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I Forge Iron

Bob Ouellette

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About Bob Ouellette

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    Charleston, SC
  1. Hi Bob, Just wanted to know if you are still making those mastermyr hammers for future reference. Sam

  2. I second that you should use at least 1/2" stock and work hot. As for a bending fork, you can make a very simple fork by bending a piece of 1/2" or larger round in a U and clamping that in the vice. It's a lot less work and just as effective.
  3. I recommend the Museum of Natural History. It's been a while since I've been there, but I used to go a lot as a kid. The best part is that it's free I also recommend visiting Great Falls, though I've never seen it from the VA side of the river, it's impressive.
  4. Swedish pattern hammers are nice, I like nice square faced hammers though.
  5. I hardened the face first, so when I hardened the peen, there was enough heat transfer to temper the face. I tempered the peen only a bit as I wanted it to bee pretty hard still.
  6. It was forged, then ground and finished off with a file. I guess leaving forged or filed for school kinda left its mark on me I did the face and peen one at a time in a coal forge. Heated up just about 5/8" back and quenched in water. Finnr, I can't say that it's a period handle, just what I prefer.
  7. It's about 850 grams forged from an 18 wheeler axle or drive shaft. It was punched and drifted then hammered over the horn to get the shape how I wanted it. It's loosely based on the hammers from "The Masterm
  8. I hope I'm not too late to jump in on the discussion. First I would like to say that you should probably use a lighter hammer. The biggest mistake some beginners make is to get too heavy of a hammer. About 2 pounds or so is a good weight. I recommend using a long handle, so that when you put the hammer head in the crook of your elbow, the handle extends to your finger tips. A longer handle will increase the velocity and the power of the swing. It will save your arm in the long run. The heavier weight of other hammers gets you twice. #1: You have to lift more weight, then #2: It doesn't rebound as much. Another advantage of a longer handle is that you can keep you hand father away from the hot metal. I guess some people like the short, Hofi hammer with a heavy head, but from my experience, the longer lighter hammer is really easier to use and hits just as hard with less effort. As far as head pattern goes, I like the old Viking/Medieval style. It's fairly similar to an American pattern, which is not too far from the German style. I think that it's all about the look you're going for. Of course, some hammer faces are a little further from the centerline of the handle than others, but each hammer takes a bit of getting used to before they all function the same.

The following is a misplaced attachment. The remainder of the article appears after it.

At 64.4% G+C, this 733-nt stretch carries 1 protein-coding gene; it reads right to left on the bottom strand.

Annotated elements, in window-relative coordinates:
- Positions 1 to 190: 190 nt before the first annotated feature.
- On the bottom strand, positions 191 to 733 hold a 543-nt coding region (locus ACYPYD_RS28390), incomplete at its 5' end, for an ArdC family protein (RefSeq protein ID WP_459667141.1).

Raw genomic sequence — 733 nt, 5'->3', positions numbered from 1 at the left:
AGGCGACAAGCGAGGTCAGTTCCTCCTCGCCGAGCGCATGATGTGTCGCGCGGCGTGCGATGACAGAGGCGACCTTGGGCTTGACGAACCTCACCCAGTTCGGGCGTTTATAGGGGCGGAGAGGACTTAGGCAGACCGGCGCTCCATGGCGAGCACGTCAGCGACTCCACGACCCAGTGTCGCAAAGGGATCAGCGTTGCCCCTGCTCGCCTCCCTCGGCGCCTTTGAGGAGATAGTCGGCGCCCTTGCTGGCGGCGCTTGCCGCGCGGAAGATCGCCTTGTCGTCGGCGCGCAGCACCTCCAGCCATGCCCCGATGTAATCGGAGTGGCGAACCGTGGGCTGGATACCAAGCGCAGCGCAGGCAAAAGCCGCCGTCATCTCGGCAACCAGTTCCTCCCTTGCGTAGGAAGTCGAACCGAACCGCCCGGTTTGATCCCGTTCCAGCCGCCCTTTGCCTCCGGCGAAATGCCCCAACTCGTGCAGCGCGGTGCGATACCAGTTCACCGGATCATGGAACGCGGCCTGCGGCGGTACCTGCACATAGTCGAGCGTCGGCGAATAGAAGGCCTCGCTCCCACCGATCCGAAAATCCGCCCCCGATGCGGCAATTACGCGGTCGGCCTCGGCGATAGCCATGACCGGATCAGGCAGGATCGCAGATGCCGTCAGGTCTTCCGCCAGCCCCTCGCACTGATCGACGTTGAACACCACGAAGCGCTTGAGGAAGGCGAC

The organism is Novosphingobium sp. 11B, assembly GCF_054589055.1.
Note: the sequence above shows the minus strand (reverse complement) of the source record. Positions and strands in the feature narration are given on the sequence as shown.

9. I wish I had a picture of the die we made for it. If I could get to school, I'd get one.
  10. Thanks everyone. I really liked working on it (despite all the times when I thought my brain was going to explode). Mark, the beaded piece in the center (if that's what you're talking about) is made from 2 different sized collars welded onto the parent bar. The larger collar was 1/2" sq welded onto a 3/4" sq bar. The bar was then drawn down to 1/2" sq over 7 inches. A 3/8" sq collar was welded at 7" in a die. Heavy chamfers were forged onto the bar between the two collars. Then the flame was tapered, rounded and squiggled. Finally, the 1/2" round tenon was forged on it. Gerald, all of the joinery is mortice and tenon, half-lap, collars or forge welds. If you're interested in the school, call them up and talk to them. There may be scholarships available ;)
  11. There's a picture of both of the side panel frames. The short, horizontal bars are half lapped into the extreme outer vertical bars and the tenons on the end of the horizontal bars fit into mortices in the extreme inner vertical bars. I hope that helps.
  12. This is as far as I've gotten working one of the side panels for the gate we've designed during the BS 202 at the American College of the Building Arts. I've managed to get the bottom panel and lock plate of the side panel I was working on finished. The second year students next year will finish it.
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